The real story when Ryanair tweaked its back-end and got bitten in search

Last week a Guardian article covered Ryanair dropping out of the top 100 results in Google for search terms related to European flight destinations.

NB: This is an analysis by Martin MacDonald, an online marketing specialist with over a decade’s experience in technical SEO.

The actual situation however isn’t quite as bad as the coverage might have you believe. As with any form of search marketing, the actual impact of changes are calculated not by total yield of keywords where you have decreased in rankings, as a percentage of an arbitrary list of search phrases.

A much better way of measuring any impact in search is looking at the rankings a website has, multiplying the search volume of each term by the click through rate for the position its in.

This method gives the best approximation as to how much any keyword ranking is worth, and is a better way of diagnosing net loss or benefit to changes in SEO. A number of companies index the web, however SearchMetrics maintain the largest dataset, and have indices specific to most major markets, including the UK.

Ryanair SEO Visibility Data

rynanair MM

As you can clearly see, the website did indeed lose a significant chunk of traffic in the past few weeks – although the picture isn’t quite as apocalyptic as the ranking charts used in the Guardian piece. Note the graph scale – the website dropped from a visibility score of ~57,000 to ~43,000, roughly a 25% drop in traffic.

Keyword level analysis

A handy feature in SearchMetrics is the ability to compare weekly ranking reports for a site to discover winners and losers. The week ending 10th of April looked something like this (although its truncated – there were 1000’s of affected keywords):


This type of analysis is particularly important, as we can begin to really break down the issue. In this case the budget airlines site has simply ceased to rank for a large swathe of keywords.

This behaviour isn’t typical of most Google penalties, but more inline with an indexing issue. Luckily we don’t have far to look for the root cause given their transition into a new site design recently along with a probable change in Content Management System (CMS).

CMS migration best practices

It is sometimes necessary to migrate between content management systems. It’s an unfortunate by product of web development and new technologies. That isn’t to say however that you can not mitigate any potential loss, and as a very large proportion of sites may have to do this in their lifetimes, understanding the best route to take is important.

In the ideal scenario, you will simply transition every single page of your old site onto your new CMS, replicating the content, architecture and the URLs exactly. If you can achieve this, then theoretically you should not lose any rankings or traffic.

More often than not however this isn’t possible, as different technologies have unique formats in URLs and content capabilities, so in this more likely scenario there are a few things to look out for.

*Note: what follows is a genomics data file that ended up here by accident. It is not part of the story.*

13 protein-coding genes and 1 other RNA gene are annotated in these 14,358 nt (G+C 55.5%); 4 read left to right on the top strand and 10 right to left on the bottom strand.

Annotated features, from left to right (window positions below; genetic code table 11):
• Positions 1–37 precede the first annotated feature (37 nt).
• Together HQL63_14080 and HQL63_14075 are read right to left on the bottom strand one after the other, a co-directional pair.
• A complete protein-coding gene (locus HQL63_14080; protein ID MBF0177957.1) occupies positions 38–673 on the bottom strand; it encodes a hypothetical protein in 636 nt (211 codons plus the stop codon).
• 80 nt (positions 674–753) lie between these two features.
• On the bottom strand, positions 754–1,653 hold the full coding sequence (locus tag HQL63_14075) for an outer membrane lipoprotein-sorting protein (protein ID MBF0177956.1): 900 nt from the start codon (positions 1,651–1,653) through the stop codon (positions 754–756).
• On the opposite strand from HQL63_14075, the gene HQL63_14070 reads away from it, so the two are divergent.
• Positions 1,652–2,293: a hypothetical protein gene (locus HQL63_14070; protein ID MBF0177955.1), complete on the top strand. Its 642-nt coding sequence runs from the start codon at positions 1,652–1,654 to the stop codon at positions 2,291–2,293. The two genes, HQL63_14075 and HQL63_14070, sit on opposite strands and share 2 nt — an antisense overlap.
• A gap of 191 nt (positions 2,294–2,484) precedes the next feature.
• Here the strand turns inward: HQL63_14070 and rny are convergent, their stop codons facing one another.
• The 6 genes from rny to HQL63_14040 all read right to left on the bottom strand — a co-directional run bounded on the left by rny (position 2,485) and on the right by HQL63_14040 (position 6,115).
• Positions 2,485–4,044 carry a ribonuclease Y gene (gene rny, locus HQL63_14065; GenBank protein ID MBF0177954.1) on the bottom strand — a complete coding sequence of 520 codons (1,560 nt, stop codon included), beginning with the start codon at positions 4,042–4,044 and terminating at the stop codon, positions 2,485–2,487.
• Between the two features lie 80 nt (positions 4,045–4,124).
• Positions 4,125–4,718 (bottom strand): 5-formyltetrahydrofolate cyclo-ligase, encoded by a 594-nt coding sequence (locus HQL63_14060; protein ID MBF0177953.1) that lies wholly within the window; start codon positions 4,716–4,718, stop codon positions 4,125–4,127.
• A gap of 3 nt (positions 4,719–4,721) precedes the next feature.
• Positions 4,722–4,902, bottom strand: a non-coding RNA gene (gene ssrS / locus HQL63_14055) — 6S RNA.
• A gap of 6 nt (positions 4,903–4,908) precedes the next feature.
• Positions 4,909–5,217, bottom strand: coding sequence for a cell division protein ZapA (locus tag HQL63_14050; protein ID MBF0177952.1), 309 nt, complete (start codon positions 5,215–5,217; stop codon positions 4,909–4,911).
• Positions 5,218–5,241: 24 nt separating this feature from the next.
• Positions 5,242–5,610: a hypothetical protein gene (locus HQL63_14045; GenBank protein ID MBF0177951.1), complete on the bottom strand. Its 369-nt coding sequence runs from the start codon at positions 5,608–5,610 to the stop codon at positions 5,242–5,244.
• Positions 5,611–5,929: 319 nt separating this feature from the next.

Preparation is key

Before any site migration you should divide your content up into as many sitemaps as reasonable, and submit them to Google through their webmaster tools service.


 You should also prepare the same sitemaps for your new URL structure, and upon migration submit the new ones as soon as the URLs become available to crawl.

This step does not inherently help too much itself in the migration, but when you encounter problems, having lots of targeted sitemaps and a decent comparison between submitted and indexed pages before and after the switch allows you to very quickly diagnose any potential problems.

The migration

Unless you redirect a page via a “301 redirect” (also known as a permanent redirect), it’s impossible for search engines to predict what you want to do with your rankings. As much as it may appear to be the case, Google does not have a crystal ball – without explicit instructions it can not decipher your intentions with a site migration.

These redirections are absolutely crucial, and should exactly point from the old URL to the new URL, with the pages containing identical content – as much as is possible.

You may argue that it wouldn’t be possible in some circumstances to write hundreds of thousands of redirects, and your web developers may claim its impossible to implement.

IF you are willing to lose your rankings and traffic then that shouldn’t be a problem – but be under no misconceptions here: if you choose not to carry this part of the migration out exactly, then you will certainly lose business because of it.

Once you have established a one to one redirect of the old addresses to the new ones, the pages will appear in search results pretty quickly, although some pages may take weeks or even months to be updated.

Typically, a search engine will try and index the old URL 5 times before it switches them in the results, and this will therefore take longer for pages that are crawled less often.